First, Jacobs was an urbanist. An immigrant from Scanton, Pennsylvania, to New York City and an activist in Brooklyn, she fought against the so-called "urban renewal" of the 1960s; and she was largely successfully at least in forestalling what was really urban removal. She advocated for old mixed-use buildings in diversified neighborhoods, which was the opposite of intentions from planners such as Robert Moses who intended large new single-use structures for uniform neighborhoods.
Also, Jacobs was self-educated. Working as a secretary and freelance reporter, she attended on her own Columbia University's open college or extension school (now the School of General Studies). She studied what interested her, and at one point was almost forced into a degree program which she successfully resisted.
Her other books include:
- The Death and Life of Great American Cities, New York: Random House, 1961.
- Cities and the Wealth of Nations, New York: Random House, 1984.
- Systems of Survival: A Dialogue on the Moral Foundations of Commerce and Politics, New York: Random House, 1992.
more subtly, this was not originally the attraction of the city. The deposits were some miles away. Rather, having found the deposits, the city dwellers then knew what use it would be to those who already came there. Similarly, agriculture began in the city when excess seeds were thrown out and eventually took. To benefit from this accident, farming was moved beyond the city walls. Throughout history, farms have depended on cities, not the other way around. Support for this view is suggested by the fact that in the industrial age, plows, harvesters, and tractors were made in cities and sold to farmers.
Independent support is suggested by the known history of the Western Middle Ages. Even in the Dark Ages, nominally "self sufficient" manors exchanged their surpluses, first at common crossroads, then eventually at the Great Fairs. Though Rome shrank, it survived, as did its peripheral cities Cologne (Colonnia Agripinna), Vienna (Bonovindicum), Paris (Lutetia), among many others. Throughout the Middle Ages, new cities were founded. Moreover, even when the disasterous flooding of the 12th century created Holland's Zuiderzee, refugees swelled the population of Amsterdam, perhaps tripling it; but rather than starvation, want, and poverty, the city enjoyed prosperity and vibrant trade and commerce.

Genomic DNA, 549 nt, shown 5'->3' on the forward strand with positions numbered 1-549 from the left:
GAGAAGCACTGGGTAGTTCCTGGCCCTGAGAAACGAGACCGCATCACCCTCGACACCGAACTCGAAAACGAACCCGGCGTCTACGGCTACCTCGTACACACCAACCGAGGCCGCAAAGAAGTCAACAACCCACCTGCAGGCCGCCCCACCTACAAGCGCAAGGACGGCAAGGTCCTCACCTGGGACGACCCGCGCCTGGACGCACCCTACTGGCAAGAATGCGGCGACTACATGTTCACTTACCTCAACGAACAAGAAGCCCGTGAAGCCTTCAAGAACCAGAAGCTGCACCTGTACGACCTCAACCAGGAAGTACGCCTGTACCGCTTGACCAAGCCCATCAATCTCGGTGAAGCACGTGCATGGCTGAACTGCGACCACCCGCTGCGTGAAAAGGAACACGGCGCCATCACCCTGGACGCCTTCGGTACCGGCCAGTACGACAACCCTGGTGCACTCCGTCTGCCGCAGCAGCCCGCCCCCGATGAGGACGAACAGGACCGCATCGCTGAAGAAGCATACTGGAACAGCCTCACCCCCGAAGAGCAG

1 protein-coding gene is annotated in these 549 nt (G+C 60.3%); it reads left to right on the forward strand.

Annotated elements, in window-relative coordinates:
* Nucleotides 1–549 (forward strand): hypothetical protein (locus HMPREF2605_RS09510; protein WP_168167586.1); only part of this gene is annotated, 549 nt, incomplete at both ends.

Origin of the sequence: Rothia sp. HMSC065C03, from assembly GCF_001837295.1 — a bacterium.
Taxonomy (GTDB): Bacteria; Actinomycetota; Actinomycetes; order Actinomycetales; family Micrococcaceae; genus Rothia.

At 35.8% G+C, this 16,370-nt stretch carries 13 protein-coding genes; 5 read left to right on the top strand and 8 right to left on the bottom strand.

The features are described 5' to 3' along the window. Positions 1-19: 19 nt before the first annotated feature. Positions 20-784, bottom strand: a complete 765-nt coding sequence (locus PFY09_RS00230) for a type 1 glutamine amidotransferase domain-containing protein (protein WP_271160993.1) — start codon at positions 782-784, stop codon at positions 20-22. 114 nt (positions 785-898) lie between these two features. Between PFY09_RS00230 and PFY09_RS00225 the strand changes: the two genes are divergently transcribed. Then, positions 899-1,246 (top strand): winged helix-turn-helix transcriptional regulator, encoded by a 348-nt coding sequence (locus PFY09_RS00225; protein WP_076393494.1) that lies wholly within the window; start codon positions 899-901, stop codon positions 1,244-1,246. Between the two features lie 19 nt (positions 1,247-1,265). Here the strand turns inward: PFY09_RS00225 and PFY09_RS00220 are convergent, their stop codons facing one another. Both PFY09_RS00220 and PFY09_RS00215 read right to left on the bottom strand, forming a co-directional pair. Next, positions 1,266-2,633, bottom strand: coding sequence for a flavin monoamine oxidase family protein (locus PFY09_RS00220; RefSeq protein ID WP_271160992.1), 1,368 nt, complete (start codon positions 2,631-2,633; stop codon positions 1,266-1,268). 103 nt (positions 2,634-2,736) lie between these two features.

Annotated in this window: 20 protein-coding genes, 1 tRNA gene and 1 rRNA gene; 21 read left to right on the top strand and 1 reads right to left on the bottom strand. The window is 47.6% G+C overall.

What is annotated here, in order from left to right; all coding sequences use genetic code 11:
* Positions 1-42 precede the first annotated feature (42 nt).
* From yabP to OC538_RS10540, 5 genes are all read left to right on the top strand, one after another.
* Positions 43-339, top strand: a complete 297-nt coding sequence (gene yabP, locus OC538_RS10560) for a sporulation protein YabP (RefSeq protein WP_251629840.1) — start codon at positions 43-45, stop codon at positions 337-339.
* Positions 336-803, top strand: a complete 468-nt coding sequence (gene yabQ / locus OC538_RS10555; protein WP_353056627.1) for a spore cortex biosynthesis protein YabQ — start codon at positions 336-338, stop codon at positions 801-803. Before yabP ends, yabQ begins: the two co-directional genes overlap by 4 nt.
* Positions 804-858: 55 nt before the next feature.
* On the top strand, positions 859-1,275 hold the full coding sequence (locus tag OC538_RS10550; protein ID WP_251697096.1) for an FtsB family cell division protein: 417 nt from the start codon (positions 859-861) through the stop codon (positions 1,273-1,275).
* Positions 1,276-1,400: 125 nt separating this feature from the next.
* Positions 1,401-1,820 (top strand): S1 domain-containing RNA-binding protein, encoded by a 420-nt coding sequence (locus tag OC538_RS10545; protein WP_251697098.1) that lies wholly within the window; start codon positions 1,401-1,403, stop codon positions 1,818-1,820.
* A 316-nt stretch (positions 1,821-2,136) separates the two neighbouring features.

Life is chancy. Risk is reality. Farms are no more inherently stable than cities. When crops fail, farmers have fewer options. When crops fail here, cities can buy food from there. The historical record verifies that. We know of local failures in 13th and 14th century England for which the same records show no appreciable increase in the price of foodstuffs.
Tacitus's Germania glorified the primitive. Greek comedies such as Dyskolos (The Grouch) held up the rube. They seem so simple and honest compared to us. But all progress comes from the cities, specifically because people with active minds are drawn there. The medieval manor castle had a monastery for its neighbor. The medieval city housed a university.
Cities fail, too. In ancient Greece, they had a cliche: Long ago, Miletos was great. Samarkand was sacked twice by Mongols in the 13th century. Haarlem was destroyed by the Spanish in the 16th century and in 1631 the Count of Tilly slaughtered the inhabitants of Magdeburg. Like those purposeful destructions, the creation of urban war zones and center city ghettoes was not the result of "spontaneous order" as millions of people independently voted with their feet. Rather, it was the deliberate acts of those with state power.
What is left is suburbs. Jacobs theorized that where today we find pastoralists we are not looking at hunters on the verge of becoming farmers, but former farmers ranging about a center somewhere within which we will find the ruins of a lost city. In some distant future, wrongheaded archaeologists coming back to Earth may suggest that cities were formed by those lawn-mowing, highway driving peripheralists who were drawn to their arbitrary center points for convenience. But those suburbs are little cities: seeds from a source, acorns from the oaks.
And there is "gentrification." In The Economy of Cities, Jacobs argued against Schumpeter's idea of "creative destruction." Instead, she showed examples of old forms of production and wealth creation acquiring new purposes and meanings. The most vibrant cultures were those that let that happen.